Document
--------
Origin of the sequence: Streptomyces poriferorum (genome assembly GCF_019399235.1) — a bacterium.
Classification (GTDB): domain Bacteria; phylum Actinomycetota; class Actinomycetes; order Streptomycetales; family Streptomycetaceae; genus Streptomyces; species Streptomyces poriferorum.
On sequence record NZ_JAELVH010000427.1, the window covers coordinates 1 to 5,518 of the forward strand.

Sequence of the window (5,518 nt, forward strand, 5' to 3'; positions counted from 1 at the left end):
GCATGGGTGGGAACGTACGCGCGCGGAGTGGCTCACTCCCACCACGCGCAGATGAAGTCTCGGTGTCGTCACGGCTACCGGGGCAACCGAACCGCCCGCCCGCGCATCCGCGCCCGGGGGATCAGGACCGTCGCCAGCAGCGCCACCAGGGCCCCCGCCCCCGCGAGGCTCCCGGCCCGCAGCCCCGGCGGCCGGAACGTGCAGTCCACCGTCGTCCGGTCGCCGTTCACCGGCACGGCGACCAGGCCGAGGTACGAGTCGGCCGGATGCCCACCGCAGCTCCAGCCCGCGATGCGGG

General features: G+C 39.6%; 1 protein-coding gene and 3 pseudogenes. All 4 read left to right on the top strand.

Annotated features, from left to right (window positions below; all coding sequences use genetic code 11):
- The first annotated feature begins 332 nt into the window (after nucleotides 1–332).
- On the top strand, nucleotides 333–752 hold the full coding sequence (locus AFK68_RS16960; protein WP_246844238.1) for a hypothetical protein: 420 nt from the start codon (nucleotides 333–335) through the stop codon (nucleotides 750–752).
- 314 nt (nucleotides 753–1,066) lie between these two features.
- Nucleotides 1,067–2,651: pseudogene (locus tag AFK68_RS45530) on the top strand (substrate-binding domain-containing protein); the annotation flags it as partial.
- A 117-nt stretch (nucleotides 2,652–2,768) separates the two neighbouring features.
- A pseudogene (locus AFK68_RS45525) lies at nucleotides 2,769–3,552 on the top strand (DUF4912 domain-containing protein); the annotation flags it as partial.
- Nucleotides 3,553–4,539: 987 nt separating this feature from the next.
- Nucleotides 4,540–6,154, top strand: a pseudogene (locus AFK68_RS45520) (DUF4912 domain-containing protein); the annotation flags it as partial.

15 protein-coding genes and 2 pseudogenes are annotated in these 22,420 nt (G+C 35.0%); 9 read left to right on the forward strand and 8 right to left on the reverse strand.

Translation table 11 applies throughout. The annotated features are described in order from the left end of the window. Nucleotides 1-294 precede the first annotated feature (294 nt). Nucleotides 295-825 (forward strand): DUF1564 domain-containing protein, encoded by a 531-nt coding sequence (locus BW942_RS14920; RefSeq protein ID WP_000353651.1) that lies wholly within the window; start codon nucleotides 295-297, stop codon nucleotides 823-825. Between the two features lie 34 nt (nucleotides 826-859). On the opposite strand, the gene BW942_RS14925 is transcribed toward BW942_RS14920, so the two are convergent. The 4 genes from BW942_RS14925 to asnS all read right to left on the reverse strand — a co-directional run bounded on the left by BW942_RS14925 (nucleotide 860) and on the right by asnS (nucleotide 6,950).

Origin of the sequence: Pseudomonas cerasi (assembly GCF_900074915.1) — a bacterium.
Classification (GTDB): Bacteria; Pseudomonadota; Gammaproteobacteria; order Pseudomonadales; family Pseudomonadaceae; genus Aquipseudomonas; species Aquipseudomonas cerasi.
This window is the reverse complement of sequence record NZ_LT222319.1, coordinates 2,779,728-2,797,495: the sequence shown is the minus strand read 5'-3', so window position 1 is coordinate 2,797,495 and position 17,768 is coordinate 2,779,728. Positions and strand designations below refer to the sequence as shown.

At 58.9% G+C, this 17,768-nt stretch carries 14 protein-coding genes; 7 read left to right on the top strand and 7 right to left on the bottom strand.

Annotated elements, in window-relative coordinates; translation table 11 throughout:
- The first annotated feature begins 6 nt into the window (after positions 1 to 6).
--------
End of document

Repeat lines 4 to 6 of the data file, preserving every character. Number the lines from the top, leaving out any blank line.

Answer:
Sequence of the window (5,518 nt, forward strand, 5' to 3'; positions counted from 1 at the left end):
GCATGGGTGGGAACGTACGCGCGCGGAGTGGCTCACTCCCACCACGCGCAGATGAAGTCTCGGTGTCGTCACGGCTACCGGGGCAACCGAACCGCCCGCCCGCGCATCCGCGCCCGGGGGATCAGGACCGTCGCCAGCAGCGCCACCAGGGCCCCCGCCCCCGCGAGGCTCCCGGCCCGCAGCCCCGGCGGCCGGAACGTGCAGTCCACCGTCGTCCGGTCGCCGTTCACCGGCACGGCGACCAGGCCGAGGTACGAGTCGGCCGGATGCCCACCGCAGCTCCAGCCCGCGATGCGGG

General features: G+C 39.6%; 1 protein-coding gene and 3 pseudogenes. All 4 read left to right on the top strand.